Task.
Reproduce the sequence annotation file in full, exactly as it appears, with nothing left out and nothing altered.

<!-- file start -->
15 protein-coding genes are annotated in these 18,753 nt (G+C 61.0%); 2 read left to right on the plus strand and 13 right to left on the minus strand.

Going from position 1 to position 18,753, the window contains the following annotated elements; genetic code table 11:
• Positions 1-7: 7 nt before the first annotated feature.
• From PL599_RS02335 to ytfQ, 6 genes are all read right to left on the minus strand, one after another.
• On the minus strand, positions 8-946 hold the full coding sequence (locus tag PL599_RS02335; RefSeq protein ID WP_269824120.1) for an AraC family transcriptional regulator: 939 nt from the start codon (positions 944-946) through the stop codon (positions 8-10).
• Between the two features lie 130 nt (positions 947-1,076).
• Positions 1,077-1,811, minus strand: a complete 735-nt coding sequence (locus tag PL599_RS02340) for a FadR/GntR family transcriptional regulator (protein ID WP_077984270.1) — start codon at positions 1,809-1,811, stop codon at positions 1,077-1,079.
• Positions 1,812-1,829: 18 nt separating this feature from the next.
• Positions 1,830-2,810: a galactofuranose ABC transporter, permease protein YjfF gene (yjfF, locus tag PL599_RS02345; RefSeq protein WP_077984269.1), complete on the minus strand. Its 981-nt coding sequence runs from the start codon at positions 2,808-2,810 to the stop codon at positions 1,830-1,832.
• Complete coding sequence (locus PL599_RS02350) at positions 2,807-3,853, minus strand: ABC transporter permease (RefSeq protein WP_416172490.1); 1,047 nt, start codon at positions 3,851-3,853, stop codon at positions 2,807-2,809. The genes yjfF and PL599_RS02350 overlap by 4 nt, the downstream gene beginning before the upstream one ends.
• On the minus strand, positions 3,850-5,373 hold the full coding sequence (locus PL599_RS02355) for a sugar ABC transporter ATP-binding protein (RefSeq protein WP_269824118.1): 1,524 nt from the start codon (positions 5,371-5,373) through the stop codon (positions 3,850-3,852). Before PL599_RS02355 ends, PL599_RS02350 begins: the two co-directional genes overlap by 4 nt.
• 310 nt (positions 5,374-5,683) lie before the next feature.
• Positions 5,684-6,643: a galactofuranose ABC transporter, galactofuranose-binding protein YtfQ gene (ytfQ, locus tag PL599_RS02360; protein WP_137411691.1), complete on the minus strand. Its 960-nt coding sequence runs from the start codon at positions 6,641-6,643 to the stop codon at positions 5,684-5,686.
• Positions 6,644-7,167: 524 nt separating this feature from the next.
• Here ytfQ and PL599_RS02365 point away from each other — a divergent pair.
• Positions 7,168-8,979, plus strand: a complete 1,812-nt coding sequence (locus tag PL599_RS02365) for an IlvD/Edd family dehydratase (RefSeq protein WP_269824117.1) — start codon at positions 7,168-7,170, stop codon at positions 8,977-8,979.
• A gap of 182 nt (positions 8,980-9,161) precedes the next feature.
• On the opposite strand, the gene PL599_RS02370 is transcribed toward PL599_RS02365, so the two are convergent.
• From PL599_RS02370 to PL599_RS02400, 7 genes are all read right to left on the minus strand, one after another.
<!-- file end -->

15 protein-coding genes are annotated in these 18,753 nt (G+C 61.0%); 2 read left to right on the plus strand and 13 right to left on the minus strand.

Going from position 1 to position 18,753, the window contains the following annotated elements; genetic code table 11:
• Positions 1-7: 7 nt before the first annotated feature.
• From PL599_RS02335 to ytfQ, 6 genes are all read right to left on the minus strand, one after another.
• On the minus strand, positions 8-946 hold the full coding sequence (locus tag PL599_RS02335; RefSeq protein ID WP_269824120.1) for an AraC family transcriptional regulator: 939 nt from the start codon (positions 944-946) through the stop codon (positions 8-10).
• Between the two features lie 130 nt (positions 947-1,076).
• Positions 1,077-1,811, minus strand: a complete 735-nt coding sequence (locus tag PL599_RS02340) for a FadR/GntR family transcriptional regulator (protein ID WP_077984270.1) — start codon at positions 1,809-1,811, stop codon at positions 1,077-1,079.
• Positions 1,812-1,829: 18 nt separating this feature from the next.
• Positions 1,830-2,810: a galactofuranose ABC transporter, permease protein YjfF gene (yjfF, locus tag PL599_RS02345; RefSeq protein WP_077984269.1), complete on the minus strand. Its 981-nt coding sequence runs from the start codon at positions 2,808-2,810 to the stop codon at positions 1,830-1,832.
• Complete coding sequence (locus PL599_RS02350) at positions 2,807-3,853, minus strand: ABC transporter permease (RefSeq protein WP_416172490.1); 1,047 nt, start codon at positions 3,851-3,853, stop codon at positions 2,807-2,809. The genes yjfF and PL599_RS02350 overlap by 4 nt, the downstream gene beginning before the upstream one ends.
• On the minus strand, positions 3,850-5,373 hold the full coding sequence (locus PL599_RS02355) for a sugar ABC transporter ATP-binding protein (RefSeq protein WP_269824118.1): 1,524 nt from the start codon (positions 5,371-5,373) through the stop codon (positions 3,850-3,852). Before PL599_RS02355 ends, PL599_RS02350 begins: the two co-directional genes overlap by 4 nt.
• 310 nt (positions 5,374-5,683) lie before the next feature.
• Positions 5,684-6,643: a galactofuranose ABC transporter, galactofuranose-binding protein YtfQ gene (ytfQ, locus tag PL599_RS02360; protein WP_137411691.1), complete on the minus strand. Its 960-nt coding sequence runs from the start codon at positions 6,641-6,643 to the stop codon at positions 5,684-5,686.
• Positions 6,644-7,167: 524 nt separating this feature from the next.
• Here ytfQ and PL599_RS02365 point away from each other — a divergent pair.
• Positions 7,168-8,979, plus strand: a complete 1,812-nt coding sequence (locus tag PL599_RS02365) for an IlvD/Edd family dehydratase (RefSeq protein WP_269824117.1) — start codon at positions 7,168-7,170, stop codon at positions 8,977-8,979.
• A gap of 182 nt (positions 8,980-9,161) precedes the next feature.
• On the opposite strand, the gene PL599_RS02370 is transcribed toward PL599_RS02365, so the two are convergent.
• From PL599_RS02370 to PL599_RS02400, 7 genes are all read right to left on the minus strand, one after another.